The Garden plan costs $25 per user/month. It includes the Blossom features and adds:
- Live Chat Channel
- Multiple Products
- Multilingual Support
The live chat channel enables direct user-customer interaction through the company website. Support for multiple products partitions support sections for each one. Multilingual support includes 33 languages for customer-facing content, such as email notifications and webpages.
The Estate plan costs $40 per user/month. It includes the Garden features and adds:
- Enterprise Reports
- Portal Customization
- Custom Agent Roles
The Forest plan costs $70 per user/month. It includes the Estate features and adds:
- IP Whitelisting
- Custom Email Servers
- Advanced Phone Channel
IP whitelisting allows helpdesk access to be restricted to approved domains – useful if Freshdesk is used internally or only with selected clients. The custom email servers allow companies to send and receive emails using Freshdesk entirely through their own servers. The advanced phone channel features include call monitoring, in-depth performance reporting, warm transfers and more.
Full details on the Freshdesk helpdesk plans can be found here.
Essential – Default
Team – SNI
Professional and up – SNI or IP-based
Free default SSL for all plans
Estate and up – free customizable SSL per account (more purchasable)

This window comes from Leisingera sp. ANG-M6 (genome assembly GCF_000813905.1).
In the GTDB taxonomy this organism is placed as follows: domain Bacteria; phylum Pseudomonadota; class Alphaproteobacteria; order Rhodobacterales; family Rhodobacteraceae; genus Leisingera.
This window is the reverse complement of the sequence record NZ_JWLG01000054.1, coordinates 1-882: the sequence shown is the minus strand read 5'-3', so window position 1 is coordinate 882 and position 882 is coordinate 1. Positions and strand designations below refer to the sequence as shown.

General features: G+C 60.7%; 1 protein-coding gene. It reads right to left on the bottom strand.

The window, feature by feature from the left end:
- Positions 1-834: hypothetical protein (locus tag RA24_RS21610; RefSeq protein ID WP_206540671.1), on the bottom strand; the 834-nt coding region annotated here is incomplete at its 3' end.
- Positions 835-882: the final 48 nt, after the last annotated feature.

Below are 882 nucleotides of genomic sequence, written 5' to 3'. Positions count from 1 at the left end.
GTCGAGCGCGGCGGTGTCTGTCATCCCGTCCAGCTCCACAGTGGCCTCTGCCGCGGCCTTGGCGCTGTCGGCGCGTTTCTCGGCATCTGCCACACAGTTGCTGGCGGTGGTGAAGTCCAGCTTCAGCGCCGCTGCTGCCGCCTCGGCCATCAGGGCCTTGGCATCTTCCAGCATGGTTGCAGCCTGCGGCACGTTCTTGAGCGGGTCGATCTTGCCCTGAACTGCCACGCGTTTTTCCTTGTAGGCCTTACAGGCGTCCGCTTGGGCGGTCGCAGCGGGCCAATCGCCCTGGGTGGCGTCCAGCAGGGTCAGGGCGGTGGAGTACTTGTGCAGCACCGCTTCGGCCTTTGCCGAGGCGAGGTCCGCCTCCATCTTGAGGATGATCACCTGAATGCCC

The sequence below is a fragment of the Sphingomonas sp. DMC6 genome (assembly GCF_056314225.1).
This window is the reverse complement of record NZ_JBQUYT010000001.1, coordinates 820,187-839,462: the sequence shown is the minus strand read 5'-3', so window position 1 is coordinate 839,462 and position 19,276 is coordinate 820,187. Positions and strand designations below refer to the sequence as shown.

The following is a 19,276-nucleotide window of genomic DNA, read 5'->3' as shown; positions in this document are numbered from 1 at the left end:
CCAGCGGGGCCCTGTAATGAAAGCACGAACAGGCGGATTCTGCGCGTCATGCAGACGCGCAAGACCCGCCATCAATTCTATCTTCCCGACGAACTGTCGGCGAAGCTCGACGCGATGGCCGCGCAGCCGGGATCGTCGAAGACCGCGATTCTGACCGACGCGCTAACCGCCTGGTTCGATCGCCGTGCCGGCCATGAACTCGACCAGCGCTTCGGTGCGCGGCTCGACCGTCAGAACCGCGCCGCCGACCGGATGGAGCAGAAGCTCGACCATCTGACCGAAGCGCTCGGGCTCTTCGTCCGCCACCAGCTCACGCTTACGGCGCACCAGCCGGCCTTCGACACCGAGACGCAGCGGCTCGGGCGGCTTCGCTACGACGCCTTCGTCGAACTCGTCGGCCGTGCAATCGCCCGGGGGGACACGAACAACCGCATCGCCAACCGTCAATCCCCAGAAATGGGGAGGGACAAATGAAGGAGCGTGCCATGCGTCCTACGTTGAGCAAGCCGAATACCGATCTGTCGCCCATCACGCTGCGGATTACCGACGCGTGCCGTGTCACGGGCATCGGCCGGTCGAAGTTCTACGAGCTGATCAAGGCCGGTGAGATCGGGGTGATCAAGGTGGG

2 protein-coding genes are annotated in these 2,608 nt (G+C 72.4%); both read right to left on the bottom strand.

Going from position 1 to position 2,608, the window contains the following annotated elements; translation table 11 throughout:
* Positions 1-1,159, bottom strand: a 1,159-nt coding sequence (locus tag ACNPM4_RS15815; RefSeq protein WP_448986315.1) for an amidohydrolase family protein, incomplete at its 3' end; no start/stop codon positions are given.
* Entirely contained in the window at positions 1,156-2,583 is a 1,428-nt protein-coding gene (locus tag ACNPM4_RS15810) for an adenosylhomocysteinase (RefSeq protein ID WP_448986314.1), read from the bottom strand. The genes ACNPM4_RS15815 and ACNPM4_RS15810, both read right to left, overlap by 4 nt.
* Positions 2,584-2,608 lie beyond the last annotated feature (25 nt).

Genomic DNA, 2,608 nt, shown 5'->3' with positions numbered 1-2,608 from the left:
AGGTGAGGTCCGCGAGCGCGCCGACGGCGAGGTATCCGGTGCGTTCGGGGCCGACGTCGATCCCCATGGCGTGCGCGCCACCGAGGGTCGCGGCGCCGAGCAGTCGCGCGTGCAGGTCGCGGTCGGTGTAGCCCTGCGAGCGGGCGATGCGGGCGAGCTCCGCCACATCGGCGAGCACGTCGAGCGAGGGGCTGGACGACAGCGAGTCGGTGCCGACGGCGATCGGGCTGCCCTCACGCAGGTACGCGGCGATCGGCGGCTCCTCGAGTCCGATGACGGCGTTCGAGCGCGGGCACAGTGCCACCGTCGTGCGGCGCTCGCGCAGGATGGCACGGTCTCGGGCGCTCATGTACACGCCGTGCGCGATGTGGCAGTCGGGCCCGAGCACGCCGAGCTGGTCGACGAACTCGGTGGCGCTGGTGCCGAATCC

|TLS Encryption||Yes, all accounts on all plans
(Enterprise & Elite plans also offer encryption-at-rest)
|Depends on browser or mobile OS; more info here|
|Single Sign On (SSO)||Yes||Yes|
|SSO with JWT||Yes; Team, Professional, Enterprise, Elite plans||Not by default (paid add-ons exist)|
|SSO with SAML||Yes; Professional, Enterprise, Elite plans||Yes, all plans|
|Digitally-Signed Emails (DKIM & DMARC)||Yes||Yes|
|Two-Factor Authentication||Yes||Not by default (paid add-ons exist)|
|Whitelisting by Domain||Yes, all plans||Yes, Estate and Forest plans|
|Whitelisting by IP Address||Yes, Enterprise and Elite plans||Yes, Forest plan only|
|Disaster Recovery||Yes, all plans
(Enterprise and Elite plans have enhanced recovery)
|HIPAA/HITECH Compliant||Yes, all plans||No|
|BAA available||Yes, with Advanced Security add-on||No|
|As Service Provider||Yes, within a specific credit card field (Enterprise and Elite plans)
See here for details
|Security Compliance||SOC 2 Type II
|SOC 1 and 2, ISO certifications pending
(Data center, managed by Amazon Web Services, is ISO 27001, SOC 1, 2 and 3 compliant)
Full details on Zendesk security can be found here.
Full details on Freshdesk security can be found here.
Verdict: For all intents and purposes, Zendesk and Freshdesk both provide essential data security, application security and adherence to regulatory compliance standards. In this author’s opinion, Zendesk is more forthcoming than Freshdesk on their respective websites about what features are available to ensure account security on behalf of their users.